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Thread: 400 / 700 Modifications (Full Comp Only)

  1. #1
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    400 / 700 Modifications (Full Comp Only)

    I have been experimenting with some easy modifications on the PL36 driver board. My main interest has been to modify the pre-driver and driver circuit to reduce crossover distortion that, in my opinion, has always been too high in the 400II and 700II amps.

    Here is some history of my “test amp” (for those who are curious)… it is a 700B that had been raped and pillaged. Meters were mis-matched and do not work (still don't), no outputs or drivers, main caps were dented (punctured through to the inside) and screw threads were stripped, half of all the output transistor emitter resistors were burnt or missing, no rail fuse covers (main fuse cover intact), no driver board and some sockets damaged or not usable. However, the power transformer was in good shape as well as the chassis (in general). I bought it from a fellow Phase Linear tinkerer who had hopes of restoring it, but he knew it would never get the attention it needed, so I acquired it for next to nothing. I bought it with the intention of using it for testing different circuit modifications; hence it is my 700 test mule.

    I replaced the main filter caps with 20kuF/100VDC types, new bridge rectifier and rewired the output section for full comp operation using MJ15204 and MJ15025’s. Front level pots are on the face, but not connected (on purpose). I am using an original PL36 PCB from a donor 400II.

    Primary Modifications

    1. Input filter – The input filter on the PL36 driver board is set to about 65kHz, -3dB roll off. This may or may not have been the design goal, but on the 400 and 700 series Two’s that I have, this is about the average upper frequency response. The original cap used is a ceramic 220pF type. These types of ceramic caps have a huge tolerance. If the cap was accurate, the roll off would be about 90kHz. Changing C112 to 68pF moves the low pass roll off to 300kHz. In most home amps, the input filter is set to around 300kHz. This is to ensure that RF interference is not (attempted) to be amplified. In PA use or other known noisy environments, an input filter set for a lower roll-off is beneficial.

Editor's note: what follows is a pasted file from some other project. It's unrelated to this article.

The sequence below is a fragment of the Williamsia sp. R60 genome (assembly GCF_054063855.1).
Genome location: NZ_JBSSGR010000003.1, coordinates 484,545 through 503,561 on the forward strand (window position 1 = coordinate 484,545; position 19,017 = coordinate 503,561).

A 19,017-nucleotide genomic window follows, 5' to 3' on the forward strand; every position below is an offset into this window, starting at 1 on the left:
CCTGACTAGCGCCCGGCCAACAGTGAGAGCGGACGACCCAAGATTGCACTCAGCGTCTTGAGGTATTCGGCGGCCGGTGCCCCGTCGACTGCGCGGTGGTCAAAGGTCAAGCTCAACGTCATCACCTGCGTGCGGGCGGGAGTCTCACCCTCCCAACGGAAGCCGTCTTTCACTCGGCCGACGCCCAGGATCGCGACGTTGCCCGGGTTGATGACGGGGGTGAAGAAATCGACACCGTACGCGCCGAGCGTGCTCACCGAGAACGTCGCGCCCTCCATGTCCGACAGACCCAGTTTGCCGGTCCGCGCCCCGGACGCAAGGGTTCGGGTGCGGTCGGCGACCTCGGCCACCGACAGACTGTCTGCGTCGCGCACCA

2. Most (modern) home amps that fall into the “Hi Fi” category have at least a 100kHz frequency response. Changing C106 to 100pF also helps extend the bandwidth just a bit in combination with item number 1 above. Extending the bandwidth to 100kHz does not imply that those extreme frequencies get amplified at full power. Extending the bandwidth helps ensure that 20kHz is not rolled off too much relative to the rest of the audio band.
    3. Pre-driver and driver circuit – The original circuit uses these stages in Class B operation. Re-configuring these devices for Class A operation reduces crossover distortion and other harmonics. In addition, the bias circuit is revised to accommodate the circuit changes.
    4. For these modifications, I am retaining the use of the LF351 op-amp.



    Secondary Modifications

    1. Gain / Sensitivity – The original gain was too sensitive in my opinion, so I reduced it slightly. This helps improve the signal to noise ratio (especially at low listening levels). 1 Watt / 8 Ohm / 1kHz is 150mV. A 700 can still be driven to full power between 2 and 3VRMS. Any decent pre-amp can muster this.